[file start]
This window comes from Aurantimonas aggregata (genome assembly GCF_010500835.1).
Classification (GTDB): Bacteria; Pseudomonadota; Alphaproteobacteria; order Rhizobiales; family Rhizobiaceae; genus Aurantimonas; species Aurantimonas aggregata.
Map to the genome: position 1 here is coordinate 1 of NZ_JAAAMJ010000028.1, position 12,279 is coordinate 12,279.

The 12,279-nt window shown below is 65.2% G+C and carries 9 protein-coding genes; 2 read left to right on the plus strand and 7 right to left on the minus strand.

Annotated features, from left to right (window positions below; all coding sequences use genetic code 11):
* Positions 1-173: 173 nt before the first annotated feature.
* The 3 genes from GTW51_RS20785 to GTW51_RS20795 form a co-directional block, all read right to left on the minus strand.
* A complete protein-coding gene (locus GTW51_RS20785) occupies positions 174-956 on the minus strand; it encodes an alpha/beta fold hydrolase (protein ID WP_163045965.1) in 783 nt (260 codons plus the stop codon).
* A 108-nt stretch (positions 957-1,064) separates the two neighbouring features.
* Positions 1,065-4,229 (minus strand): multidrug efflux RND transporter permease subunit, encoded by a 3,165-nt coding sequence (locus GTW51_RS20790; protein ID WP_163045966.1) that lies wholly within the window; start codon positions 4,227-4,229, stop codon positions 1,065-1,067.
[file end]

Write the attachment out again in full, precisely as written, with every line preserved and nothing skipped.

This window comes from Aurantimonas aggregata (genome assembly GCF_010500835.1).
Classification (GTDB): Bacteria; Pseudomonadota; Alphaproteobacteria; order Rhizobiales; family Rhizobiaceae; genus Aurantimonas; species Aurantimonas aggregata.
Map to the genome: position 1 here is coordinate 1 of NZ_JAAAMJ010000028.1, position 12,279 is coordinate 12,279.

The 12,279-nt window shown below is 65.2% G+C and carries 9 protein-coding genes; 2 read left to right on the plus strand and 7 right to left on the minus strand.

Annotated features, from left to right (window positions below; all coding sequences use genetic code 11):
* Positions 1-173: 173 nt before the first annotated feature.
* The 3 genes from GTW51_RS20785 to GTW51_RS20795 form a co-directional block, all read right to left on the minus strand.
* A complete protein-coding gene (locus GTW51_RS20785) occupies positions 174-956 on the minus strand; it encodes an alpha/beta fold hydrolase (protein ID WP_163045965.1) in 783 nt (260 codons plus the stop codon).
* A 108-nt stretch (positions 957-1,064) separates the two neighbouring features.
* Positions 1,065-4,229 (minus strand): multidrug efflux RND transporter permease subunit, encoded by a 3,165-nt coding sequence (locus GTW51_RS20790; protein ID WP_163045966.1) that lies wholly within the window; start codon positions 4,227-4,229, stop codon positions 1,065-1,067.